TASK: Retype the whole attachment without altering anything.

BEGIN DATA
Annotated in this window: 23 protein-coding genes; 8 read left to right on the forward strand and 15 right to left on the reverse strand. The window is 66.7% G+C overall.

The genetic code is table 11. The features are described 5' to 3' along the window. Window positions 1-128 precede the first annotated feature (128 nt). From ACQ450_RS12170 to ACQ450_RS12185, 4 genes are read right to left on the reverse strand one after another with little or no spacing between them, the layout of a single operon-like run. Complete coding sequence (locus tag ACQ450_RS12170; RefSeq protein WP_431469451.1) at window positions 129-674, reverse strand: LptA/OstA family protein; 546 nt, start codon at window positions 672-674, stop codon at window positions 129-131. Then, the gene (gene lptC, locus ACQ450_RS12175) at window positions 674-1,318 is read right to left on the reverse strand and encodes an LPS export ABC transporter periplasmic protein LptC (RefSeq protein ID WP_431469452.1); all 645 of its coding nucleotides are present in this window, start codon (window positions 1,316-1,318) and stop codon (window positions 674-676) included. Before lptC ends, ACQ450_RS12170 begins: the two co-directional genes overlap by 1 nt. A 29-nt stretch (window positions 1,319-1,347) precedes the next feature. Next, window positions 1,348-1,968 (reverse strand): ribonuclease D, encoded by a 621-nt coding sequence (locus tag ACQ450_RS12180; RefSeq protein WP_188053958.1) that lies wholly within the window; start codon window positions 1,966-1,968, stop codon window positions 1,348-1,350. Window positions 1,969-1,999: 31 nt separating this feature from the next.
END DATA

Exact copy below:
Annotated in this window: 23 protein-coding genes; 8 read left to right on the forward strand and 15 right to left on the reverse strand. The window is 66.7% G+C overall.

The genetic code is table 11. The features are described 5' to 3' along the window. Window positions 1-128 precede the first annotated feature (128 nt). From ACQ450_RS12170 to ACQ450_RS12185, 4 genes are read right to left on the reverse strand one after another with little or no spacing between them, the layout of a single operon-like run. Complete coding sequence (locus tag ACQ450_RS12170; RefSeq protein WP_431469451.1) at window positions 129-674, reverse strand: LptA/OstA family protein; 546 nt, start codon at window positions 672-674, stop codon at window positions 129-131. Then, the gene (gene lptC, locus ACQ450_RS12175) at window positions 674-1,318 is read right to left on the reverse strand and encodes an LPS export ABC transporter periplasmic protein LptC (RefSeq protein ID WP_431469452.1); all 645 of its coding nucleotides are present in this window, start codon (window positions 1,316-1,318) and stop codon (window positions 674-676) included. Before lptC ends, ACQ450_RS12170 begins: the two co-directional genes overlap by 1 nt. A 29-nt stretch (window positions 1,319-1,347) precedes the next feature. Next, window positions 1,348-1,968 (reverse strand): ribonuclease D, encoded by a 621-nt coding sequence (locus tag ACQ450_RS12180; RefSeq protein WP_188053958.1) that lies wholly within the window; start codon window positions 1,966-1,968, stop codon window positions 1,348-1,350. Window positions 1,969-1,999: 31 nt separating this feature from the next.